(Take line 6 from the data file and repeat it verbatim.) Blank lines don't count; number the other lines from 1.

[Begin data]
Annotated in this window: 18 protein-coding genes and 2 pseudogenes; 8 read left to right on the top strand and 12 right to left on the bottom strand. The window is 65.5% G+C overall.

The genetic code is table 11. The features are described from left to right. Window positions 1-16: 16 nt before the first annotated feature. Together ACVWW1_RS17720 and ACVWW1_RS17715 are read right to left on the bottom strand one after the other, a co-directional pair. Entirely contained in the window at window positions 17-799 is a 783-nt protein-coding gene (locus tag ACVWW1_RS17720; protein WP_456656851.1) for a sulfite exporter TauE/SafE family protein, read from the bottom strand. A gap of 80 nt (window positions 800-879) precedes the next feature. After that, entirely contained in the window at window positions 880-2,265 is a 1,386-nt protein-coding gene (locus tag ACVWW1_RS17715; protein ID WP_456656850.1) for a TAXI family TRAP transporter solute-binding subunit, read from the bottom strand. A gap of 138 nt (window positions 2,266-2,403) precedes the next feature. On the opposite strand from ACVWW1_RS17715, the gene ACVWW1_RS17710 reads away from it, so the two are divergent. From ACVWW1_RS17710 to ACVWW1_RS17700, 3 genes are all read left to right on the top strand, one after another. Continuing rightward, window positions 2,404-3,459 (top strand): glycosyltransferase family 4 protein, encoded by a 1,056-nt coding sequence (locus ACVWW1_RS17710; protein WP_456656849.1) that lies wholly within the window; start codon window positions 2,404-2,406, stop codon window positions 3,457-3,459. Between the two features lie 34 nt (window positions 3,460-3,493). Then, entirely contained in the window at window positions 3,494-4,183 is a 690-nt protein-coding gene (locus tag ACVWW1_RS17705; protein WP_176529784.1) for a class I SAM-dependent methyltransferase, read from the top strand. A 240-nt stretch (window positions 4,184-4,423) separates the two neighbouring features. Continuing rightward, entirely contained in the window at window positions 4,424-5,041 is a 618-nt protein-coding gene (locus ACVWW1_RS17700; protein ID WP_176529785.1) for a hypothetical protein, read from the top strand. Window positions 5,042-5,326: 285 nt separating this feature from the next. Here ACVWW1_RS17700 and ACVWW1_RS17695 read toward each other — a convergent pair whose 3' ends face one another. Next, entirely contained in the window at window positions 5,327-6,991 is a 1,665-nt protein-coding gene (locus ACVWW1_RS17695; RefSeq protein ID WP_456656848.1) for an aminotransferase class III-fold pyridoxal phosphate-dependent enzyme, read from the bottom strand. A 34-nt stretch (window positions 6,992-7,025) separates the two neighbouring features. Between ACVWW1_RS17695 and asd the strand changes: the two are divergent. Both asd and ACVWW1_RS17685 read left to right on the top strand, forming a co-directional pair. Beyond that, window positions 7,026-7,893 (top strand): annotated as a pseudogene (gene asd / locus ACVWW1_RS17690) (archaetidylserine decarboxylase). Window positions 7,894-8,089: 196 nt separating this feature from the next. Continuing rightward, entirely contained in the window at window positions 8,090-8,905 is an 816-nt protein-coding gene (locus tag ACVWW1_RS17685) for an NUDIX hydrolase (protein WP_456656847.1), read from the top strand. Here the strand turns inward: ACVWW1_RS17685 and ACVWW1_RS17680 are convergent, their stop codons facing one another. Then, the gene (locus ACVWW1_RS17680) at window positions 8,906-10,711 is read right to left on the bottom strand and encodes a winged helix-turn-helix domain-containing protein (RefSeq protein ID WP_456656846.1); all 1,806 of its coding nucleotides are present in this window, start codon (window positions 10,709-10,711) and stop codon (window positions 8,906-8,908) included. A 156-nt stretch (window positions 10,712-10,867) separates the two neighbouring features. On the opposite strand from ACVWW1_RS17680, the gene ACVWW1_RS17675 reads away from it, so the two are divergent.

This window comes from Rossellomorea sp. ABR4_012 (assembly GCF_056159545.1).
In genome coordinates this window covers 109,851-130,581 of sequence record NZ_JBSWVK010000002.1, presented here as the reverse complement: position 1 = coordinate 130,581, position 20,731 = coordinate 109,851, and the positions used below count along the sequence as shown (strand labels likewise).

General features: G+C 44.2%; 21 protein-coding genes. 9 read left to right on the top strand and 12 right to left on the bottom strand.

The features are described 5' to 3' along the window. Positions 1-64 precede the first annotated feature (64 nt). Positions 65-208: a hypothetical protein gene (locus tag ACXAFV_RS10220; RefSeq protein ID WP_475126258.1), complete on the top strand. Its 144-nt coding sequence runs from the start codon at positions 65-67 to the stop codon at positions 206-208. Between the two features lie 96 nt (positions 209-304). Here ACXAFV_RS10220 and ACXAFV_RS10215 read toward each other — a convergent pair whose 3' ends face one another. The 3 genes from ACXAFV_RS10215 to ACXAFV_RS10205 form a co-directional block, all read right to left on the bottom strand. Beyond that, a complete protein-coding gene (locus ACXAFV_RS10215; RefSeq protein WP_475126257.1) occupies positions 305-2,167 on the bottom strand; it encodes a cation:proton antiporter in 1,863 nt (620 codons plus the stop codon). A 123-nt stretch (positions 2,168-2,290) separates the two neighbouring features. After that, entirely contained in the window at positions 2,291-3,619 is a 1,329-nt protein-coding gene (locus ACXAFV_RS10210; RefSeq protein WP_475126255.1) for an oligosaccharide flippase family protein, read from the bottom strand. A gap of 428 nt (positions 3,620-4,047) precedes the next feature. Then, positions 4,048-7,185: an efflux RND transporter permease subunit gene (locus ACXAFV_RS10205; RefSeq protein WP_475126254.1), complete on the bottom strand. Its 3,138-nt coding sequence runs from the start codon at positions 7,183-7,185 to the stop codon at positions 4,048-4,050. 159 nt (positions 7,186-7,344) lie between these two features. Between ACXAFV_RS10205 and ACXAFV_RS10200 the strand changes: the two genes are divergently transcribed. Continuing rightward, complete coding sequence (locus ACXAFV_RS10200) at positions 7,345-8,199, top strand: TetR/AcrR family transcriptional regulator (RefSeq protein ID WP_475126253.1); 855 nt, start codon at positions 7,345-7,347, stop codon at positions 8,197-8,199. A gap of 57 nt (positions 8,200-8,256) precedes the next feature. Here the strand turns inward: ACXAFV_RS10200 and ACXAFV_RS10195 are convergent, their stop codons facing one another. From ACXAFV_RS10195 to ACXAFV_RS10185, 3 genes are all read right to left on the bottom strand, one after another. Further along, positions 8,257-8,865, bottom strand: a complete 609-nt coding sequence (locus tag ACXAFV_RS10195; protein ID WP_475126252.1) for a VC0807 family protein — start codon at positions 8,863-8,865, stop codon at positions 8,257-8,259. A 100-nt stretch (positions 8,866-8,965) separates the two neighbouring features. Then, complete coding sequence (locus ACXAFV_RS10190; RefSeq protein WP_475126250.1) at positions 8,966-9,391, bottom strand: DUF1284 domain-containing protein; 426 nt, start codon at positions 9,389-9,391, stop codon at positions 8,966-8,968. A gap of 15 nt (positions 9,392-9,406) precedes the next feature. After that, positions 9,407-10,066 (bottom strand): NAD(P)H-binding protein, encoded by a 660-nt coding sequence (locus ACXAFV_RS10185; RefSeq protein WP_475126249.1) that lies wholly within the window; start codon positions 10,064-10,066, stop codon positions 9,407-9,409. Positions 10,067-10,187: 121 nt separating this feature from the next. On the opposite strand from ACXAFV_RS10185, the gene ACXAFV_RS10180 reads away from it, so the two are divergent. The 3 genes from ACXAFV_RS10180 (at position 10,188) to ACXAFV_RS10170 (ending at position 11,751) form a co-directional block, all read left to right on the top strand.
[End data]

The features are described 5' to 3' along the window. Positions 1-64 precede the first annotated feature (64 nt). Positions 65-208: a hypothetical protein gene (locus tag ACXAFV_RS10220; RefSeq protein ID WP_475126258.1), complete on the top strand. Its 144-nt coding sequence runs from the start codon at positions 65-67 to the stop codon at positions 206-208. Between the two features lie 96 nt (positions 209-304). Here ACXAFV_RS10220 and ACXAFV_RS10215 read toward each other — a convergent pair whose 3' ends face one another. The 3 genes from ACXAFV_RS10215 to ACXAFV_RS10205 form a co-directional block, all read right to left on the bottom strand. Beyond that, a complete protein-coding gene (locus ACXAFV_RS10215; RefSeq protein WP_475126257.1) occupies positions 305-2,167 on the bottom strand; it encodes a cation:proton antiporter in 1,863 nt (620 codons plus the stop codon). A 123-nt stretch (positions 2,168-2,290) separates the two neighbouring features. After that, entirely contained in the window at positions 2,291-3,619 is a 1,329-nt protein-coding gene (locus ACXAFV_RS10210; RefSeq protein WP_475126255.1) for an oligosaccharide flippase family protein, read from the bottom strand. A gap of 428 nt (positions 3,620-4,047) precedes the next feature. Then, positions 4,048-7,185: an efflux RND transporter permease subunit gene (locus ACXAFV_RS10205; RefSeq protein WP_475126254.1), complete on the bottom strand. Its 3,138-nt coding sequence runs from the start codon at positions 7,183-7,185 to the stop codon at positions 4,048-4,050. 159 nt (positions 7,186-7,344) lie between these two features. Between ACXAFV_RS10205 and ACXAFV_RS10200 the strand changes: the two genes are divergently transcribed. Continuing rightward, complete coding sequence (locus ACXAFV_RS10200) at positions 7,345-8,199, top strand: TetR/AcrR family transcriptional regulator (RefSeq protein ID WP_475126253.1); 855 nt, start codon at positions 7,345-7,347, stop codon at positions 8,197-8,199. A gap of 57 nt (positions 8,200-8,256) precedes the next feature. Here the strand turns inward: ACXAFV_RS10200 and ACXAFV_RS10195 are convergent, their stop codons facing one another. From ACXAFV_RS10195 to ACXAFV_RS10185, 3 genes are all read right to left on the bottom strand, one after another. Further along, positions 8,257-8,865, bottom strand: a complete 609-nt coding sequence (locus tag ACXAFV_RS10195; protein ID WP_475126252.1) for a VC0807 family protein — start codon at positions 8,863-8,865, stop codon at positions 8,257-8,259. A 100-nt stretch (positions 8,866-8,965) separates the two neighbouring features. Then, complete coding sequence (locus ACXAFV_RS10190; RefSeq protein WP_475126250.1) at positions 8,966-9,391, bottom strand: DUF1284 domain-containing protein; 426 nt, start codon at positions 9,389-9,391, stop codon at positions 8,966-8,968. A gap of 15 nt (positions 9,392-9,406) precedes the next feature. After that, positions 9,407-10,066 (bottom strand): NAD(P)H-binding protein, encoded by a 660-nt coding sequence (locus ACXAFV_RS10185; RefSeq protein WP_475126249.1) that lies wholly within the window; start codon positions 10,064-10,066, stop codon positions 9,407-9,409. Positions 10,067-10,187: 121 nt separating this feature from the next. On the opposite strand from ACXAFV_RS10185, the gene ACXAFV_RS10180 reads away from it, so the two are divergent. The 3 genes from ACXAFV_RS10180 (at position 10,188) to ACXAFV_RS10170 (ending at position 11,751) form a co-directional block, all read left to right on the top strand.